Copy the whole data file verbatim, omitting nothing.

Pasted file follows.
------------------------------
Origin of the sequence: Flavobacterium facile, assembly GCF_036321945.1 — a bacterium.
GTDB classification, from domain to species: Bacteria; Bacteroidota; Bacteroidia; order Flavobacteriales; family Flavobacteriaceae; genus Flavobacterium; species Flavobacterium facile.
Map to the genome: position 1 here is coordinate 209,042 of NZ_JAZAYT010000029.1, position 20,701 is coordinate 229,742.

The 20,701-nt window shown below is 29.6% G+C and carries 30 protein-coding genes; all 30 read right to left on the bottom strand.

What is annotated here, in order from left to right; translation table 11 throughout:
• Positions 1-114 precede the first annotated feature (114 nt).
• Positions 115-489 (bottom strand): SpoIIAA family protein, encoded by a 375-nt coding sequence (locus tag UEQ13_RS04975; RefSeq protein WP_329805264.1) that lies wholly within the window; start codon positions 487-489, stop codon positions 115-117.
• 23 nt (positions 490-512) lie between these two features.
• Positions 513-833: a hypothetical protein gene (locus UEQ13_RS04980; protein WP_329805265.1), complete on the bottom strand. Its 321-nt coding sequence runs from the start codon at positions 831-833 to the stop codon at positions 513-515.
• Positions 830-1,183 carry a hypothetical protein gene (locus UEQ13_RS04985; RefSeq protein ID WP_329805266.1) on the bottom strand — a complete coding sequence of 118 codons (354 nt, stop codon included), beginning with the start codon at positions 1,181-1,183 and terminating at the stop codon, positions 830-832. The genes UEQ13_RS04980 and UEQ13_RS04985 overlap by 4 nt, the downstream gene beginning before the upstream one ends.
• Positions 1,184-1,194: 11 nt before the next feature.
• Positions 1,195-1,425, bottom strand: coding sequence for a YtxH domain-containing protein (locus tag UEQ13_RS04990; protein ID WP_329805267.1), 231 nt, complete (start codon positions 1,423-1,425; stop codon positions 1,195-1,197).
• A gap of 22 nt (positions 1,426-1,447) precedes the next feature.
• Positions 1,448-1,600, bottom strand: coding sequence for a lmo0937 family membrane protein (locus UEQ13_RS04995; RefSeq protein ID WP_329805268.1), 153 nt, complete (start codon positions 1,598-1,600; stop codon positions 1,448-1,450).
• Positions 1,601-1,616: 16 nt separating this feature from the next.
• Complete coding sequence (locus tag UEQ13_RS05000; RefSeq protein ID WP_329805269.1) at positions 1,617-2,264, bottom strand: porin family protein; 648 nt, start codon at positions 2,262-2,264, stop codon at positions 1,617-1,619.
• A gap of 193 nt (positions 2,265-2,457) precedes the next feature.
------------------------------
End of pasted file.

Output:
Origin of the sequence: Flavobacterium facile, assembly GCF_036321945.1 — a bacterium.
GTDB classification, from domain to species: Bacteria; Bacteroidota; Bacteroidia; order Flavobacteriales; family Flavobacteriaceae; genus Flavobacterium; species Flavobacterium facile.
Map to the genome: position 1 here is coordinate 209,042 of NZ_JAZAYT010000029.1, position 20,701 is coordinate 229,742.

The 20,701-nt window shown below is 29.6% G+C and carries 30 protein-coding genes; all 30 read right to left on the bottom strand.

What is annotated here, in order from left to right; translation table 11 throughout:
• Positions 1-114 precede the first annotated feature (114 nt).
• Positions 115-489 (bottom strand): SpoIIAA family protein, encoded by a 375-nt coding sequence (locus tag UEQ13_RS04975; RefSeq protein WP_329805264.1) that lies wholly within the window; start codon positions 487-489, stop codon positions 115-117.
• 23 nt (positions 490-512) lie between these two features.
• Positions 513-833: a hypothetical protein gene (locus UEQ13_RS04980; protein WP_329805265.1), complete on the bottom strand. Its 321-nt coding sequence runs from the start codon at positions 831-833 to the stop codon at positions 513-515.
• Positions 830-1,183 carry a hypothetical protein gene (locus UEQ13_RS04985; RefSeq protein ID WP_329805266.1) on the bottom strand — a complete coding sequence of 118 codons (354 nt, stop codon included), beginning with the start codon at positions 1,181-1,183 and terminating at the stop codon, positions 830-832. The genes UEQ13_RS04980 and UEQ13_RS04985 overlap by 4 nt, the downstream gene beginning before the upstream one ends.
• Positions 1,184-1,194: 11 nt before the next feature.
• Positions 1,195-1,425, bottom strand: coding sequence for a YtxH domain-containing protein (locus tag UEQ13_RS04990; protein ID WP_329805267.1), 231 nt, complete (start codon positions 1,423-1,425; stop codon positions 1,195-1,197).
• A gap of 22 nt (positions 1,426-1,447) precedes the next feature.
• Positions 1,448-1,600, bottom strand: coding sequence for a lmo0937 family membrane protein (locus UEQ13_RS04995; RefSeq protein ID WP_329805268.1), 153 nt, complete (start codon positions 1,598-1,600; stop codon positions 1,448-1,450).
• Positions 1,601-1,616: 16 nt separating this feature from the next.
• Complete coding sequence (locus tag UEQ13_RS05000; RefSeq protein ID WP_329805269.1) at positions 1,617-2,264, bottom strand: porin family protein; 648 nt, start codon at positions 2,262-2,264, stop codon at positions 1,617-1,619.
• A gap of 193 nt (positions 2,265-2,457) precedes the next feature.